All of this goes against the good sense of reserving the title of Minister for the clergy. It confuses our doctrine. Since this has happened, the Office of the Ministry has lost some of the respect that it once had.

Now, because of the nebulousness of the "commissioned minister" title, an LCMS school teacher has opened the flood gates and given the Obama Administration exactly what they always wanted, the possibility of applying discrimination and employment laws to the Church. She signed a contract when she received a call as a "commissioned minister" but now argues that she really wasn't so that she can win a discrimination suit. I don't envy her health issues, and am not sure why the church school contracted another teacher instead of bringing in a long term substitute -- maybe one wasn't available, but they shouldn't have contracted a teacher to fill her position for the entire year. But the Obama Administration is using this as an opportunity to argue that the nondiscrimination laws are so unbiased that they need to be applied to church situations as well. Here's another story as well.

And...the school is closed down. They've partnered with another church, but these children are not hearing God's Word, and the battle is before the public eye. I'm sure Satan is happy.

Wednesday, September 28, 2011

Thursday, September 22, 2011

I'm Better Than You (No, really, I'm SO not)

I have pretty strong opinions on many issues...and a lot of the positions that I take are not really mainstream.

I believe in natural birth and think the best place to be born, is probably home and with a midwife.

I chose a method called Attachment Parenting to raise my children -- family bed, child-led weaning, and I carried my infants around on my body in a sling, rather than using a stroller -- most of the time.

I also believe that raw milk and meat is better coming from grass-fed cows that get a lot of time out in the sunshine and fresh air. There is a significant difference in the nutrients of the products between grass-fed and grain fed cattle. Pasteurization destroys and alters nutrients, and changes the ratios so that the nutrients left may not be as useful to your body. And Vitamin A and D are replenished, but in forms your body can barely use, and are even suspected carcinogens. Not only that, when the fat is removed, these fat soluble vitamins are even less useful. You need fat to absorb vitamins. I could do a whole post on this.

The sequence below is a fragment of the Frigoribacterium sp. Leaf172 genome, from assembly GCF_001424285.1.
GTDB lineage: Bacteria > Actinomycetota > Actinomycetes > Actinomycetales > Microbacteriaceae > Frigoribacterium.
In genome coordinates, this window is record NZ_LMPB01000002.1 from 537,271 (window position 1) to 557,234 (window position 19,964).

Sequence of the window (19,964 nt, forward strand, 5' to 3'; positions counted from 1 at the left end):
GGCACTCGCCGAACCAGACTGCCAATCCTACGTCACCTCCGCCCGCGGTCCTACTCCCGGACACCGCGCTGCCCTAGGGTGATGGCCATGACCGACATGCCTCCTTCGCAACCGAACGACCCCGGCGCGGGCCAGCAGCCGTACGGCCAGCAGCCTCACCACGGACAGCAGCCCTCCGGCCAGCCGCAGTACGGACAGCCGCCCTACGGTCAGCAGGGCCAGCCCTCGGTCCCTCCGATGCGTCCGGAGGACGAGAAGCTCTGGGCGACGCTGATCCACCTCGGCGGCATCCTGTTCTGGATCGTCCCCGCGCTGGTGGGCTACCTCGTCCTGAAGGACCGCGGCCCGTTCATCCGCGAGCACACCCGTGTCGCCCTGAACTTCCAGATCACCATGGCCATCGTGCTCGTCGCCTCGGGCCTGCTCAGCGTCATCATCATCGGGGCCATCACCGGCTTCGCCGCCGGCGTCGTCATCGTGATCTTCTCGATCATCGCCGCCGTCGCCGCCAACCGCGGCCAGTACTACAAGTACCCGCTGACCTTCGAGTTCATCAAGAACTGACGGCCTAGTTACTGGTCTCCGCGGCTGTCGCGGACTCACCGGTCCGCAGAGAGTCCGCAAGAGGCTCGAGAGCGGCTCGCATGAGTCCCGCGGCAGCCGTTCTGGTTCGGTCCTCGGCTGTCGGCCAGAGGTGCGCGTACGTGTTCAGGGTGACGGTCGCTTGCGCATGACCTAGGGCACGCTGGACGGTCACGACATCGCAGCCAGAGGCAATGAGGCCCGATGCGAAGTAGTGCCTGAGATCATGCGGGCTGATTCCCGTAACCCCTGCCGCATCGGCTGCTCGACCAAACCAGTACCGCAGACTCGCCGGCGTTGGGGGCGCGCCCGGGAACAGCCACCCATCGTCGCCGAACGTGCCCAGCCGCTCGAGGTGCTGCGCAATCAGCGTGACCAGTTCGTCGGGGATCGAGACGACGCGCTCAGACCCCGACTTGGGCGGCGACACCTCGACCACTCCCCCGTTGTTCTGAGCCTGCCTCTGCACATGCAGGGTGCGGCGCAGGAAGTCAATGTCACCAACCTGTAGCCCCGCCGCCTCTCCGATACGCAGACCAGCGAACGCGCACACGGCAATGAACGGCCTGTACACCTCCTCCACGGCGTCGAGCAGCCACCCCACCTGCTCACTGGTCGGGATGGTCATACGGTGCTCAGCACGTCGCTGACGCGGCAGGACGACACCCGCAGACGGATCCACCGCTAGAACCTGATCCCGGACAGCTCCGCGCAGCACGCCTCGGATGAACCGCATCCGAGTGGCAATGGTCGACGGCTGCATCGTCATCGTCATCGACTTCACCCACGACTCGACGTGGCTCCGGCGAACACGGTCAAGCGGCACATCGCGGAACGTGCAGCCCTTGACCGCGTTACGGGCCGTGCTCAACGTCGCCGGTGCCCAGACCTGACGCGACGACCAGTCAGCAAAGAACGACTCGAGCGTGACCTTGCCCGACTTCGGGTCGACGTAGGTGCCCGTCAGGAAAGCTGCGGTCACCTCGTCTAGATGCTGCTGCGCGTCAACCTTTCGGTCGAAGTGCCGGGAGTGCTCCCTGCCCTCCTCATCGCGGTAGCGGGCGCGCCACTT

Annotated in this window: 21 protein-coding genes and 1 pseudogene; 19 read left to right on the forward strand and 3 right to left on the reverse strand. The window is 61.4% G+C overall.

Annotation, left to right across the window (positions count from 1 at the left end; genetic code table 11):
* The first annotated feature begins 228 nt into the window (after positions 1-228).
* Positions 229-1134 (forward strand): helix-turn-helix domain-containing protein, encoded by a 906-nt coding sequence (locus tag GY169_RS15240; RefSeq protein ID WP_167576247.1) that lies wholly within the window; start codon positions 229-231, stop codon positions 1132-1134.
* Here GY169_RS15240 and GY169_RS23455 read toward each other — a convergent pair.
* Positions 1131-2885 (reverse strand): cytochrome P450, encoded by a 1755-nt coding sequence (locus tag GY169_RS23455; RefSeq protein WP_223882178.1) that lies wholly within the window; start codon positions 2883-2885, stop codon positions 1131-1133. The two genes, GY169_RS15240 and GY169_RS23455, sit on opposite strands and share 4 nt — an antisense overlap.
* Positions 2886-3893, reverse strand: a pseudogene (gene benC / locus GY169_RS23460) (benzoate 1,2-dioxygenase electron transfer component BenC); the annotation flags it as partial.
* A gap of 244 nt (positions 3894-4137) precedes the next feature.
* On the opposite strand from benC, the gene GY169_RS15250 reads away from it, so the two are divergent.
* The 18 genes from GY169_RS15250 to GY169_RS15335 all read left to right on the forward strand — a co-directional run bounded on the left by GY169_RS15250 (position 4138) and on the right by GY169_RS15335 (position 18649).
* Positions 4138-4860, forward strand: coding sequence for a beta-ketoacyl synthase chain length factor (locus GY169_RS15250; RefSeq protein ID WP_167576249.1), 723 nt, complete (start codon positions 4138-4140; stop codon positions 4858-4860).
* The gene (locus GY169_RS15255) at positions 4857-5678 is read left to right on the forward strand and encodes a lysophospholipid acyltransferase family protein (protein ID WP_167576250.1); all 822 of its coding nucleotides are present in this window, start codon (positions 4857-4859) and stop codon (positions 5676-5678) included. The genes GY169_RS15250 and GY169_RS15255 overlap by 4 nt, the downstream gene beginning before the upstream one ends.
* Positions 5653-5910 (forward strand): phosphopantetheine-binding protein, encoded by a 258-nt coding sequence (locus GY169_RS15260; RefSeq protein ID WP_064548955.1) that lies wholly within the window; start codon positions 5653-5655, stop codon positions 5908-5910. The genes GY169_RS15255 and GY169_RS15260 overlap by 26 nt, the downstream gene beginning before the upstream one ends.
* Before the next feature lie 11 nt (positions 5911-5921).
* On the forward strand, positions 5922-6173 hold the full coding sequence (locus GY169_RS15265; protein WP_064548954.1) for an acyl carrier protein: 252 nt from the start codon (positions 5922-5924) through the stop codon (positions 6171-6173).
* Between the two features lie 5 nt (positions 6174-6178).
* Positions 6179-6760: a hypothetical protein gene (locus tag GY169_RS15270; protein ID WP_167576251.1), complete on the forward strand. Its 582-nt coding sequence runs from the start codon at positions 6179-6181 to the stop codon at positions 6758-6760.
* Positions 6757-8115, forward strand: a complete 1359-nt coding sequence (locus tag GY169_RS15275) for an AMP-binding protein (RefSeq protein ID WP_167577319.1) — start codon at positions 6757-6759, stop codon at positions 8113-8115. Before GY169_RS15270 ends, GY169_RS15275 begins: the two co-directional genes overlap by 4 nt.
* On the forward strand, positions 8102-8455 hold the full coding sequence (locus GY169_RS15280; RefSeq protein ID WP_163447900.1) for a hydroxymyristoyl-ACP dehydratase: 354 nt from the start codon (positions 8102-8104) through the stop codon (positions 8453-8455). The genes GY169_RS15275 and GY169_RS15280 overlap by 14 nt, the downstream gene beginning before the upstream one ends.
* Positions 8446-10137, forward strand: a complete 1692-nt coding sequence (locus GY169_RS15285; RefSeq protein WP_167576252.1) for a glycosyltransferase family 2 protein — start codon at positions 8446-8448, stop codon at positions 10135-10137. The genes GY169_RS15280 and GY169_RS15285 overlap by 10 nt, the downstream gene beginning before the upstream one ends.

Obviously, I feel strongly on these issues. I have done a LOT of research on these issues and have personal experience with them. As far as breastfeeding, I even underwent what amounts to two years of training to be a La Leche League Leader and certified lactation consultant. If I didn't feel strongly that "Breast is best" doesn't mean "its just a little bit better," I wouldn't have done that. I also wouldn't have nursed two children for a grand total of seven years combined.

Does this mean that I believe that you are inferior if you chose differently, if for some reason you couldn't, or if you didn't really think about the issues? No. Because in my life, it has taken me 40 years to get to this point, and I wasn't even there on some of the nutritional issues a year ago. And I know I'm not done yet.

Let me give you some examples:

Despite my birth beliefs, I have two children out of two who were born via c-section. The first because I didn't know any better, the 2nd, because after 32 hours of labor, they weren't going to let me go any farther. Things weren't happening according to their textbook at the hospital, where I could only deliver at, because there wasn't a midwife in L.A. at that point who could get a doctor to back her up if she did a home VBAC, despite the fact that the safety statistics are there.